College Board is Deliberately Misleading the Public with National Percentiles –
PSAT Scores PSAT Scores were released on December 12, 2016. Many students were delighted when they saw their scores and National Percentiles. Did you know that College Board’s “National Percentiles” are based on a fabricated population of students who are in high school and include those who never take the SAT? Did you know that College Board created this “National Percentile” definition beginning with its New PSAT in October 2015, and that these percentiles have continued to be reported this year with the New SAT and the New PSAT?
The one key difference between New SAT and New PSAT score percentiles is that College Board shows the National Percentile right next to the User Percentile in its SAT score reports. The User Percentile is nowhere to be found in the New PSAT score reports in 2016. At least they were reported in 2015! Why not now?
What are User Percentiles, and why are User Percentiles important?
User Percentiles are the standard for comparing scores between the SAT and ACT. National Percentiles are inflated percentiles. National percentiles are generally 4 to 6 percentage points higher than User Percentiles. What are User Percentiles? These are the percentiles that College Board and the ACT have historically been reporting until College Board did its revamp of the New SAT. User Percentiles are based on a real population of students who actually take the SAT or ACT. This is what makes the most sense! If you want to be able to compare your scores between the SAT and the ACT, you MUST use User Percentiles.
So why does College Board publish National Percentiles with its PSATs? It’s obvious — the ACT surpassed College Board with the number of students taking its test in 2012. College Board is in the business of selling SATs!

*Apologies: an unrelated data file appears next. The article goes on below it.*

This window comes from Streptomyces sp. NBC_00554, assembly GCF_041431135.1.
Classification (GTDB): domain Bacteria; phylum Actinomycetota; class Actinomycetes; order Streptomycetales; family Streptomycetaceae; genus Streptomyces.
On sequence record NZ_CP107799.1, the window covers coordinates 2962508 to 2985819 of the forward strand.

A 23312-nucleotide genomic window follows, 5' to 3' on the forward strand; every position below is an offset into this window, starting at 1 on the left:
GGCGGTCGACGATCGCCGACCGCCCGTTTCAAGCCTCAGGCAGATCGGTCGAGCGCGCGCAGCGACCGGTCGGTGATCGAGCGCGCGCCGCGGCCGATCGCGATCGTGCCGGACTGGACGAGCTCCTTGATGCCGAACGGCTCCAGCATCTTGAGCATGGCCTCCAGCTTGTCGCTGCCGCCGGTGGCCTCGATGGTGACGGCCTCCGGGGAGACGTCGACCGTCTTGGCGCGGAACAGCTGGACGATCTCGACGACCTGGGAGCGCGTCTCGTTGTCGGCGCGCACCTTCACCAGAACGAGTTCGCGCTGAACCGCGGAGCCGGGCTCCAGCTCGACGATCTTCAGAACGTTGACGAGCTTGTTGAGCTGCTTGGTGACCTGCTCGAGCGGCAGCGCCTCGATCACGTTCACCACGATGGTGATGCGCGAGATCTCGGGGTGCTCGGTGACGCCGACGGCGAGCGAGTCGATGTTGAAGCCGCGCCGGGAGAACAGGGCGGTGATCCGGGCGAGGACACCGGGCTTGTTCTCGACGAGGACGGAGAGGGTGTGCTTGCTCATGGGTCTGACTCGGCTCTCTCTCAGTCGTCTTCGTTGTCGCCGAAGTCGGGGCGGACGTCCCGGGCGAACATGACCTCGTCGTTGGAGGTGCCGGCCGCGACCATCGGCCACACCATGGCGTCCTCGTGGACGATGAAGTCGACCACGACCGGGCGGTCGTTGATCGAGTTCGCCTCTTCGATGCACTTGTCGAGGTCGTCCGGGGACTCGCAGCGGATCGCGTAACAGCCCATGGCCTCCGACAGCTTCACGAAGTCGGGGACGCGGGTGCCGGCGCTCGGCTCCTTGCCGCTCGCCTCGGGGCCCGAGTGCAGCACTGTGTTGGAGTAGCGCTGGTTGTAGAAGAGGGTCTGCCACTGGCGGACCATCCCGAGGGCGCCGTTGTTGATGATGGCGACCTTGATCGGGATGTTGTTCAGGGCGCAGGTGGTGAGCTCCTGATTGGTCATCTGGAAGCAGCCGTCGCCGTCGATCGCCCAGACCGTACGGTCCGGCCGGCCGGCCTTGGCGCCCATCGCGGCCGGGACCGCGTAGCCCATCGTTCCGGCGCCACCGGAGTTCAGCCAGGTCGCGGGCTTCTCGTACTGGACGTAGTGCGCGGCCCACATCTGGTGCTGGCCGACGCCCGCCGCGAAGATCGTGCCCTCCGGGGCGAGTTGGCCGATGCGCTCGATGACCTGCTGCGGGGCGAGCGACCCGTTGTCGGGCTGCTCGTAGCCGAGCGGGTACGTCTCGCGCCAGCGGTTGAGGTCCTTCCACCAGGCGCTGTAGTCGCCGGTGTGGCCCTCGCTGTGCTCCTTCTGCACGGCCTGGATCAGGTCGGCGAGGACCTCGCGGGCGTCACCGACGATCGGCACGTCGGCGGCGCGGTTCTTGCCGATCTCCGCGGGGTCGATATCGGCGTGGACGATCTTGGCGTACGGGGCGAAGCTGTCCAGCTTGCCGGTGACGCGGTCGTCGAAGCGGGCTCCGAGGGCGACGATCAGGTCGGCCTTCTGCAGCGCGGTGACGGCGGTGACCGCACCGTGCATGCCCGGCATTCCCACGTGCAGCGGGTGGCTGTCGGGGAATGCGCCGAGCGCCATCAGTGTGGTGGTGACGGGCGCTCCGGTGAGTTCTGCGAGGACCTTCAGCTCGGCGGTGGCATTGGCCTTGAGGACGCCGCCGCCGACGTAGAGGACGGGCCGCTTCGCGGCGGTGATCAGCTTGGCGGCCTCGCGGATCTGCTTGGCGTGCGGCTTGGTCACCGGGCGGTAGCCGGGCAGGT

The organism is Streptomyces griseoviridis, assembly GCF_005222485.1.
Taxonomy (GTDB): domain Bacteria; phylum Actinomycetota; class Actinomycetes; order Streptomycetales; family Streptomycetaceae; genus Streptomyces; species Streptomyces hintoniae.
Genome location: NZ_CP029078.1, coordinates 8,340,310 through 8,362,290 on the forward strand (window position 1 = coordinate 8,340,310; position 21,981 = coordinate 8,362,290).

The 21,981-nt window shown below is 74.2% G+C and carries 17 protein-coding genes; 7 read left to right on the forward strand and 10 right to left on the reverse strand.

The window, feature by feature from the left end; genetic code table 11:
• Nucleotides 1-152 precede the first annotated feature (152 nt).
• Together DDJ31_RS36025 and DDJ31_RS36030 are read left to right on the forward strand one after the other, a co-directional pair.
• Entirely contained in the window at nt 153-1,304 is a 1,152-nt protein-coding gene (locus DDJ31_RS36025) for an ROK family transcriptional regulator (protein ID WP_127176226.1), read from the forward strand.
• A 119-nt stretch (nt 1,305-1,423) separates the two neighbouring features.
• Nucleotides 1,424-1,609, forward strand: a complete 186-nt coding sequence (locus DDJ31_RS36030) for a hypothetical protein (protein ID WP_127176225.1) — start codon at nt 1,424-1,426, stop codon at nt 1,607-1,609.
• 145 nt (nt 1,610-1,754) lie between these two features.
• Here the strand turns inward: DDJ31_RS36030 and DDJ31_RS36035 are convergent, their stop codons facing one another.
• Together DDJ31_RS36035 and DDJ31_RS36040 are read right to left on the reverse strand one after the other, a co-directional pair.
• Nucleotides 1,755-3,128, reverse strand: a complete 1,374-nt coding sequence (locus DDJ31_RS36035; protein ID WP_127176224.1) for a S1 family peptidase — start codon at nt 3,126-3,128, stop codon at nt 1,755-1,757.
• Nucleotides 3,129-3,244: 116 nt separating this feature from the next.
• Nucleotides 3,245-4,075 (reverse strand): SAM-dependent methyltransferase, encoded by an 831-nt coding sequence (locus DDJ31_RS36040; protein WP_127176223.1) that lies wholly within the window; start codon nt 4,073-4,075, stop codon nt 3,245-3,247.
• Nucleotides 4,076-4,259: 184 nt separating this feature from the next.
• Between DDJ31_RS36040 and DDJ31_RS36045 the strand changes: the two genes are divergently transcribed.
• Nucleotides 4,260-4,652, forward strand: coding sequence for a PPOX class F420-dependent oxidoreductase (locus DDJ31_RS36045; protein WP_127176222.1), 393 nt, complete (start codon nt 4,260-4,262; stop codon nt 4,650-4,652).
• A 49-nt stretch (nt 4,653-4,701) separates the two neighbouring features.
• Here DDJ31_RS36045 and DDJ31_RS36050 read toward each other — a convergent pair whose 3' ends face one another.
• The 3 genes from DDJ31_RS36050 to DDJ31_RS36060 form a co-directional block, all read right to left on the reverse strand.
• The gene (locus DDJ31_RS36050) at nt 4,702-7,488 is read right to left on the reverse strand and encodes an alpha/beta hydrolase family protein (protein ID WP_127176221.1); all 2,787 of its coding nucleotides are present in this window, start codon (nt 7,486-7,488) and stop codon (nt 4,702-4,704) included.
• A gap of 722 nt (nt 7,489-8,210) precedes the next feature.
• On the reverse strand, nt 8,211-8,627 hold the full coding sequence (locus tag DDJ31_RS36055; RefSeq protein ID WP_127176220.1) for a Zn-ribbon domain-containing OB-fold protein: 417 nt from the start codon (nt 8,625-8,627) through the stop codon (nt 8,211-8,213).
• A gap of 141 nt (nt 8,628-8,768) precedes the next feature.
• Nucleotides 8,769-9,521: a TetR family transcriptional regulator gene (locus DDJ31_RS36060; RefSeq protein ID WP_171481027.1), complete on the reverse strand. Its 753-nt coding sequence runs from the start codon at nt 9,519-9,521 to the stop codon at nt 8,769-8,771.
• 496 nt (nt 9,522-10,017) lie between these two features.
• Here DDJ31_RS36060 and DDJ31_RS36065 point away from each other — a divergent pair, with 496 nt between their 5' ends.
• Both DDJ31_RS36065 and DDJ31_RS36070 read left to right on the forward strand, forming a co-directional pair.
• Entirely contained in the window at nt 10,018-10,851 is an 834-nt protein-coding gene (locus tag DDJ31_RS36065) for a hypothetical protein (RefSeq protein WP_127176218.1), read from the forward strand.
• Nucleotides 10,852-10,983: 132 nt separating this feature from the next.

If you believe that your percentiles are much higher on the PSAT than on a mock ACT you’ve taken, you’ll be duped into believing that the New SAT is a better test for you. Think again when you look carefully through these percentiles.
The type of comparison that you are really looking to do before you decide on one test or another is below.
Note this high-scoring student had a 97th percentile (National percentile) for her overall PSAT. One may falsely believe that this is equivalent to a 31.5 Composite on the ACT.
That false comparison is exactly why it is so important to go to the College Board documents and look up User Percentiles. One can even go back to concordance tables for the 2014 “old” PSAT reporting to look at equivalent percentiles. User percentiles and concorded percentiles are the best way to compare to the ACT because the percentile definitions are based on the same total population of students taking the actual tests. Note that the high-scoring student below is now similar to a 29.5 total score. Her Verbal scores, though, are really in the 78th to 84th percentiles. That’s similar to a 26 on ACT Reading and 26.5 on ACT English. These are quite different from the immediate false assumption that the student’s score is similar to a 31 to 32 ACT score.